Sport and the Media Study Guide

Sport and the Media Study Guide

Exam 3 Study Guide Disability and Sport Media 1. What does it mean to say that sport played by athletes with disabilities is “symbolically annihilated” from
mainstream media? 2. What do disability scholars mean by the ‘moral order of the body’? How does this relate to the ideology of disability? How does it relate to
media coverage of athletes with disabilities? 3. What is universal access? Give an example in the world. Give an example in sport. 4. In their article, “Inclusion of
Persons With Disabilities Through Media Sports: Attitudinal and Behavioral News-Framing Effects,” von Sikorski and Schierl (2014) investigate the impact of particular
media framing of athletes with disabilities (AWD). What are media frames? What do von Sikorski and Schierl find with regard to media framing and athletes with
disabilities? 5. Critically analyze the documentary Murder Ball. Be sure to do a complete analysis, including: ideologies (e.g. disability, masculinity, femininity,
meritocracy, patriotism, family, others?), how ideologies are resisted and/or maintained, the particular context (e.g. social, political, historical, etc.), and use of
technology to tell a story (e.g. camera, recording, audio, etc.). Your analysis should be organized by theme (I’d suggest by ideologies). Use class material and the
reading, Von Sikorski & Schierl (2014) to support your analysis. Sport Media Audiences 6. What are the challenges of studying sport audiences? 7. What are the three
broad categories of motivation that explain why people watch sport? 8. Explain ‘effects’ research on media audiences. What are some examples of this type of
research? What are the main findings? 9. Draw and fully explain Frandsen’s Sport Viewing Model. Pick one example of sports viewing (such as a particular sporting
event, like the Olympic Games, World Cup Soccer, March Madness, etc.) and use the model to explain it. Together, in doing these two things (explaining and applying),
you will have to explain the component, relate it to your particular example and show how each area helps us to understand sports viewing. Symbols: Cultural Meanings
and Importance 10. What is semiotics? How is it helpful for considering the Native American Mascot issue and for studying sport media in general? What is our main â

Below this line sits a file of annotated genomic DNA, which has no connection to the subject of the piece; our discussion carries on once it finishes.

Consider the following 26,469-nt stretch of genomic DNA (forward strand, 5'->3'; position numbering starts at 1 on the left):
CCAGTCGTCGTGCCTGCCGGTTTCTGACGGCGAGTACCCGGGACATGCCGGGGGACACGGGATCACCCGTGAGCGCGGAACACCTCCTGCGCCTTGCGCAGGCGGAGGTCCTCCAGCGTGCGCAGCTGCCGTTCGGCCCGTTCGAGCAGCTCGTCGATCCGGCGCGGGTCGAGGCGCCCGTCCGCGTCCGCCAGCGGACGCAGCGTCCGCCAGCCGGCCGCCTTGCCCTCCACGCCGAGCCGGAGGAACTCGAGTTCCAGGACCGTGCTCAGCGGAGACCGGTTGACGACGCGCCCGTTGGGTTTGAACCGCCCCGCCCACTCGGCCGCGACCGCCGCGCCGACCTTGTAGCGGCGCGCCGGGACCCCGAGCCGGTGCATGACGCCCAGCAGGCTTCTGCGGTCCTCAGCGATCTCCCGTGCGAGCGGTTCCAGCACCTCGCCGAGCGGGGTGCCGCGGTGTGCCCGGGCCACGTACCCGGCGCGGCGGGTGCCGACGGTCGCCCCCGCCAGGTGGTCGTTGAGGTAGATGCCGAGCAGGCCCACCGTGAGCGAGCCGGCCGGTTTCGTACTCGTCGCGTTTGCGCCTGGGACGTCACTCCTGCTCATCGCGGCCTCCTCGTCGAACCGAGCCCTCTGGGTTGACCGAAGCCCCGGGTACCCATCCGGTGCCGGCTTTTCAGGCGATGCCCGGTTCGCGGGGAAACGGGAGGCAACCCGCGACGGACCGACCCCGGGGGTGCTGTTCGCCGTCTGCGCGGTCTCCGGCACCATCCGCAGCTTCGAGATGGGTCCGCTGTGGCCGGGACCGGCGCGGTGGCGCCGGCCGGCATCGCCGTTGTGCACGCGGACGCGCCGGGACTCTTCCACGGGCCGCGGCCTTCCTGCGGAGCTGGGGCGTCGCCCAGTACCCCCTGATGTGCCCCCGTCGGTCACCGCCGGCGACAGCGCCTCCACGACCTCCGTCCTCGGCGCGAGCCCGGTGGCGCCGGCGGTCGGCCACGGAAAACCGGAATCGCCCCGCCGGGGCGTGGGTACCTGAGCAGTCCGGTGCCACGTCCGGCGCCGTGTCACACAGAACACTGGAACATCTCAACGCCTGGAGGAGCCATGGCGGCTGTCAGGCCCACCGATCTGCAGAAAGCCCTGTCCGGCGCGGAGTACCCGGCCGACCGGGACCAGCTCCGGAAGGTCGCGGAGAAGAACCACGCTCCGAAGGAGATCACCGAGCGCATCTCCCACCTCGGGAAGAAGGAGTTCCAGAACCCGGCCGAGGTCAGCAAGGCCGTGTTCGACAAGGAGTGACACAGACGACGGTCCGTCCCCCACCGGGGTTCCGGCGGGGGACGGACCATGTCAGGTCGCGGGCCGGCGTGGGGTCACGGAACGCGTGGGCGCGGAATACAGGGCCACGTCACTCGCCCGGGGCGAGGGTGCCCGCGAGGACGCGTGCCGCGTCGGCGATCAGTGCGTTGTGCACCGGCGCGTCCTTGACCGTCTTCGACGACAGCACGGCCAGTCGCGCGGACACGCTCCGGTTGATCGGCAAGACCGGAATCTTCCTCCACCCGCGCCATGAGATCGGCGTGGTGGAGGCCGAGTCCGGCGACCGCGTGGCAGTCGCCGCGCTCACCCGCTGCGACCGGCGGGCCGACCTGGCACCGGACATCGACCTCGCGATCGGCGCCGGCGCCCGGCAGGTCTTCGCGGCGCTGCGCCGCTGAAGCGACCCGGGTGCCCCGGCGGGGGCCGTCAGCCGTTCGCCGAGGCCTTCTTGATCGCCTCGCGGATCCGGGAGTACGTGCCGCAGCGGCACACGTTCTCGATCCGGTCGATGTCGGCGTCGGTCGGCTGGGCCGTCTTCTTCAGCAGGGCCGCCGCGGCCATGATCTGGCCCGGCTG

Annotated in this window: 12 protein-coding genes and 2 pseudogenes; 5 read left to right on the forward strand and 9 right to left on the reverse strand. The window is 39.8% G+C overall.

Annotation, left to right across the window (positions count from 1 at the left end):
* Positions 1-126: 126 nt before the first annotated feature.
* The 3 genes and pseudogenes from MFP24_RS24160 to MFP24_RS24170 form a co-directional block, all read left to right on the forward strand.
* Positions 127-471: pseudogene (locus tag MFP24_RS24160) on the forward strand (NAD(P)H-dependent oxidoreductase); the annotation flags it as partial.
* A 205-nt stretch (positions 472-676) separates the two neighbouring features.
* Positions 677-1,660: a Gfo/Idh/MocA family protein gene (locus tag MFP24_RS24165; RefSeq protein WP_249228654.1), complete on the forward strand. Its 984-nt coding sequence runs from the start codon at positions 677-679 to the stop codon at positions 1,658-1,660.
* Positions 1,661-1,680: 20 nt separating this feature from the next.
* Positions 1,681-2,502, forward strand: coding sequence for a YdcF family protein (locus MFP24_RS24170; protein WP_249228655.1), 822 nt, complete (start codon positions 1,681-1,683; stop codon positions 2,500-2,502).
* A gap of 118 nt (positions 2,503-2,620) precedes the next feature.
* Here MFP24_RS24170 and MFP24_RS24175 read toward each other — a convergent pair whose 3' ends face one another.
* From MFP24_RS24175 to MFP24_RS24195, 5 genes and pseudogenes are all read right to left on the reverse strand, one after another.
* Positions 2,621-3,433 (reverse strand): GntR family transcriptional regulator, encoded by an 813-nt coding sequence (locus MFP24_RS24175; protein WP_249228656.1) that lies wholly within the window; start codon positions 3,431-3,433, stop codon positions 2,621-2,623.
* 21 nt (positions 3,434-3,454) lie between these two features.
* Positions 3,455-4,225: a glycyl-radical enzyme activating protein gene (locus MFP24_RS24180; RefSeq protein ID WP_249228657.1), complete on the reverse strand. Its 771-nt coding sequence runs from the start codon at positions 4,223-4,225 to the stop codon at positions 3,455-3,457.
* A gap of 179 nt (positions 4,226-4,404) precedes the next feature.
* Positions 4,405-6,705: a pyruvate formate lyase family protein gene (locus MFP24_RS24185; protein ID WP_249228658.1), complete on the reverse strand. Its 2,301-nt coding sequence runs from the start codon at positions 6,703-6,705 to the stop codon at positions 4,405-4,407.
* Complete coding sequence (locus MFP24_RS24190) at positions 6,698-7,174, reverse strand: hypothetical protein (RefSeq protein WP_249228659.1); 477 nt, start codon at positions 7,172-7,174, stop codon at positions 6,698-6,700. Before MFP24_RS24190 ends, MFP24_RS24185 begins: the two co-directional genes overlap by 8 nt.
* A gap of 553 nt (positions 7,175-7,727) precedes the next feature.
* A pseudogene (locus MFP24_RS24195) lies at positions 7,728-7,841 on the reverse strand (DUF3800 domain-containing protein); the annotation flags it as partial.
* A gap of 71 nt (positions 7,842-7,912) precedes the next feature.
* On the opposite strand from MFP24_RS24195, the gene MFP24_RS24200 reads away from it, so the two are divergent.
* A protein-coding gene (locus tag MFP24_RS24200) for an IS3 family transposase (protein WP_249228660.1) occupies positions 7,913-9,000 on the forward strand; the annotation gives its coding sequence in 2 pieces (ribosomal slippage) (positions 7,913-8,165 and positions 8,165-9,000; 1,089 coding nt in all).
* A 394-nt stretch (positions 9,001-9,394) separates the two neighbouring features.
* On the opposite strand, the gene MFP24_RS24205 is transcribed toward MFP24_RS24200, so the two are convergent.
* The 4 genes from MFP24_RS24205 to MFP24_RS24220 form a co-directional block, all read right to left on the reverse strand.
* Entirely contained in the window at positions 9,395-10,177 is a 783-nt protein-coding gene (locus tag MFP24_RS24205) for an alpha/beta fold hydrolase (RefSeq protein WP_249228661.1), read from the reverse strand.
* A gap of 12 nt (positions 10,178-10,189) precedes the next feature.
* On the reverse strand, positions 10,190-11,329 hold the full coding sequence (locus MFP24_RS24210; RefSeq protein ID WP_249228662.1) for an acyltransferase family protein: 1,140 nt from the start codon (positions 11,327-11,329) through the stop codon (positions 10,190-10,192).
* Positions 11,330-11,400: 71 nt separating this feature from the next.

€˜sign system’? 11. Explain sign, signifier and signified. Give an example. 12. What are symbols? How do they come to have the meaning that they have? Can they be
divorced of their meaning and history? Why or why not? 13. What is cultural appropriation? When can it have negative consequences? 14. What’s a floating or empty
signifier? Give an example. 15. What does Felix Cohen mean by ‘transcendental nonsense’ and ‘weasel words’? Give examples? Why were these strategies used in
creating narratives about Native Americans? How does it relate to the current mascot issue and how people respond to it? 16. Historically, how have symbols and
propaganda of non-dominant groups been used against those groups (e.g. black people in the U.S., Jewish people in Germany leading up to World War II)? Why? How does
the debate over Native American mascots and names relate to this? What’s the impact on Native Americans? 17. Michael Friedman argues that Native American images and
names being used as mascots is a public health issue? Why does he argue this? What support does he use for his argument? How are Native Americans, as a group, doing in
the US right now? How does this relate to the Native American mascot issue? (Here’s the link to a symposium where Friedman gives this argument. We talked about it in
class, too. His talk starts at 4:50 https://youtu.be/HU2lBQk_L34?list=UUTX1ABn2V3V9iuR2HXBy1Fg ) 18. Fryberg, Markus, Oyserman, and Stone (2008) argue that “American
Indian mascots are harmful because they remind American Indians of the limited ways others see them and, in this way, constrain how they can see themselves” (p. 208).
What do they mean by this? What research do they do to come to this conclusion? 19. Does the dominant groups’ emotional attachment to a racist symbol justify the use
of that symbol? Explain your reasoning. Give historical examples of symbols that were common, but would no longer be acceptable today. Were there people in the past
who had an emotional attachment to those symbols? Why did change happen

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